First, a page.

alexa On the evolution of pollution from South and Southeast Asia duringthe winter-spring monsoon
Geology & Earth Science

Geology & Earth Science

Journal of Oceanography and Marine Research

Author(s): Mahesh J Phadnis, Hiram Levy II, Walter J Moxim

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The NOAA Geophysical Fluid Dynamics Laboratory three-dimensional GlobalChemical Transport Model (GFDL GCTM) is used to examine the winter-spring evolutionof pollution (fossil fuel combustion and biomass burning) from South and Southeast Asiawith special focus on the Indian Ocean region. We find that during the monsoonal winter-spring outflow, pollution over the Indian Ocean north of the ITCZ is concentrated in themaritime boundary layer and originates from both regions. South Asian emissionsdominate over the Arabian Sea and the Western Indian Ocean, while the Southeast Asianemissions have the greatest impact over the Bay of Bengal and Eastern Indian Ocean.Over these oceanic regions, CO pollution in both source regions, most of which is frombiomass burning, accounts for 30–50% of the boundary layer CO. It is transportedequatorward from South and Southeast Asian source regions and episodically lofted intothe upper troposphere by tropical convection events. This transport path has a noticableimpact (10–20%) on total CO at 300 mb and produces a maximum in a tropical belt overand north of the ITCZ. Another free troposphere transport path, primarily open toSoutheast Asian emissions, carries CO from that region out over the North Pacific andaround the Northern Hemisphere. O3production is driven by NOx, which, unlike CO,comes almost equally from biomass burning and fossil fuel combustion in this region andhas a chemical lifetime of a few days or less. The resulting NOxdistributions, whilequalitatively similar to CO, have much steeper gradients, are transported much less widely,have a much lower background, and over the Indian and Pacific Oceans, are stronglydominated by pollution. O3resulting from these anthropogenic sources generally exhibitspatterns similar to those found for CO and NOx. Pollution accounts for 20–50% of thenear-surface O3and 5–10% of the O3in the upper troposphere. South and SoutheastAsian emissions only produce 25% of the boundary layer O3in the continental sourceregions. The maximum impact of the emissions occurs over the Indian Ocean (25–40%)with comparable contributions from O3produced in the continental emission regions andO3produced over the ocean by transported precursors. Convective lifting of thetransported pollution O3supplies  10% of the O3in the tropical upper troposphere. Whileboth emission regions have modest impacts on O3(5–10%) outside of the Indian Oceanregion, Southeast Asian pollution impacts free troposphere O3in a midlatitude belt acrossthe North Pacific, similar to NOx.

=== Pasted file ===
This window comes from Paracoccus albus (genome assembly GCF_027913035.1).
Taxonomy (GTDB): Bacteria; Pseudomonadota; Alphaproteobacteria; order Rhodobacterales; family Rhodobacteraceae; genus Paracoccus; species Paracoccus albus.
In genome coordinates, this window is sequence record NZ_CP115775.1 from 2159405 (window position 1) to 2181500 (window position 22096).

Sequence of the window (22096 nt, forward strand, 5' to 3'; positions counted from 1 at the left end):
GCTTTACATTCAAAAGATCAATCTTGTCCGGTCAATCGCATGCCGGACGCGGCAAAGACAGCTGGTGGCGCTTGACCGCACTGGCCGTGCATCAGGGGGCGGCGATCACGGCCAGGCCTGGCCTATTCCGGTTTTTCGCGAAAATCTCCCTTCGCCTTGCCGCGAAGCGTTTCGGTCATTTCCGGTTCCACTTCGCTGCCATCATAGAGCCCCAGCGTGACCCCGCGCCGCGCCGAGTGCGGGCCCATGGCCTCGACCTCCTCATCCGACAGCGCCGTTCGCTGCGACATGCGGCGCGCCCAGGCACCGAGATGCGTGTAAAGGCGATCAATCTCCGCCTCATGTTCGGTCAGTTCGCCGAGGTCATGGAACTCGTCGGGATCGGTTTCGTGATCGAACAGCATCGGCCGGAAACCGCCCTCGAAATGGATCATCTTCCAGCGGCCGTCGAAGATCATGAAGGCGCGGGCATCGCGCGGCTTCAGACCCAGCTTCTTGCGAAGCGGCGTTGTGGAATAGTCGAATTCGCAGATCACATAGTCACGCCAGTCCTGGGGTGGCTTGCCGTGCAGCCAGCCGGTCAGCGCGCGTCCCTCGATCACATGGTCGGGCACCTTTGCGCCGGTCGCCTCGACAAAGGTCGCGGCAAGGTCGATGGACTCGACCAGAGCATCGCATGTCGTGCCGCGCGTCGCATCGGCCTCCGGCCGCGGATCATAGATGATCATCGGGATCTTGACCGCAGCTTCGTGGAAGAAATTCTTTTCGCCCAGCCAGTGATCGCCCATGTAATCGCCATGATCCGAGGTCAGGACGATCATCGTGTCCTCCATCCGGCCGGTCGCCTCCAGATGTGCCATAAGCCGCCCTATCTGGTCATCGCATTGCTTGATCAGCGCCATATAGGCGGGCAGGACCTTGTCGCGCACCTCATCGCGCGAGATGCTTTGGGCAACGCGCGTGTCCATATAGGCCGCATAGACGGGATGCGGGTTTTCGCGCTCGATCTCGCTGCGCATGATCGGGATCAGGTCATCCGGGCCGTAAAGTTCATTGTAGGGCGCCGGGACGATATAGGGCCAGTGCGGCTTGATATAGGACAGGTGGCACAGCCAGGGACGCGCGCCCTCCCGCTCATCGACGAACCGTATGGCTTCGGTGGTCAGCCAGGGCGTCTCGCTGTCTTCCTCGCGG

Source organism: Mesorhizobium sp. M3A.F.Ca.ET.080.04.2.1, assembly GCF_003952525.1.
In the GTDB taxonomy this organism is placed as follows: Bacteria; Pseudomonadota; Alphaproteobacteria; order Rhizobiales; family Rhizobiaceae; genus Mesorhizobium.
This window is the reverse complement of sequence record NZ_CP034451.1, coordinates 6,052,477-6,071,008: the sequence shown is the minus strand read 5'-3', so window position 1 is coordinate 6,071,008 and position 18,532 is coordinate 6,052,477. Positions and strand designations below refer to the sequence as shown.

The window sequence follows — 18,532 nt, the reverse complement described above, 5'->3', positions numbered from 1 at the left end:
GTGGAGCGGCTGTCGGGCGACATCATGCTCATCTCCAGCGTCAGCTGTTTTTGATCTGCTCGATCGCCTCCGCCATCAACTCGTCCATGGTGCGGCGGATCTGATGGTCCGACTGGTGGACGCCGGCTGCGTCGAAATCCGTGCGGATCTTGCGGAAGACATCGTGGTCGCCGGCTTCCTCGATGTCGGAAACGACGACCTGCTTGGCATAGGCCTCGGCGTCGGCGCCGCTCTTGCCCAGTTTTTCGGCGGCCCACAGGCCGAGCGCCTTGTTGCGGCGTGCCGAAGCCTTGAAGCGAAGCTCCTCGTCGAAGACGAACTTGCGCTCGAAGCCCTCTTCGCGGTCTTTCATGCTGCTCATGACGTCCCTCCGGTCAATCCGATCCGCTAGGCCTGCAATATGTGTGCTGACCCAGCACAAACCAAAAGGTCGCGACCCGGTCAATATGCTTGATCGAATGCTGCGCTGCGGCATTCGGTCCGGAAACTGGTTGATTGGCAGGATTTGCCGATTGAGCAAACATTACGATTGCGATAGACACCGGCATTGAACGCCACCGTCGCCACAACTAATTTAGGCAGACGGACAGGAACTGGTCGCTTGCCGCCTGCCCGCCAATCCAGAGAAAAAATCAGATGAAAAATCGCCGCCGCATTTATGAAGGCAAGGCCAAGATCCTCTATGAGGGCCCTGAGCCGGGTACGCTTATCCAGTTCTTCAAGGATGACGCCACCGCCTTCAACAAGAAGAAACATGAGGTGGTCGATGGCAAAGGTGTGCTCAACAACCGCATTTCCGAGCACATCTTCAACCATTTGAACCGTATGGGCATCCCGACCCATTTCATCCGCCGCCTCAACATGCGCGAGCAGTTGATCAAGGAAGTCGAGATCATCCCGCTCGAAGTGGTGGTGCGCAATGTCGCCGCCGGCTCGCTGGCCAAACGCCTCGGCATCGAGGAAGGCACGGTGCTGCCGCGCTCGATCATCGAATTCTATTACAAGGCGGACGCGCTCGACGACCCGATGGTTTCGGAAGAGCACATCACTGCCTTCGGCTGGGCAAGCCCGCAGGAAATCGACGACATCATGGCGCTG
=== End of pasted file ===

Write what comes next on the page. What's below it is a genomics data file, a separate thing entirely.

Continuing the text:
This article was published in JOURNAL OF GEOPHYSICAL RESEARCH and referenced in Journal of Oceanography and Marine Research

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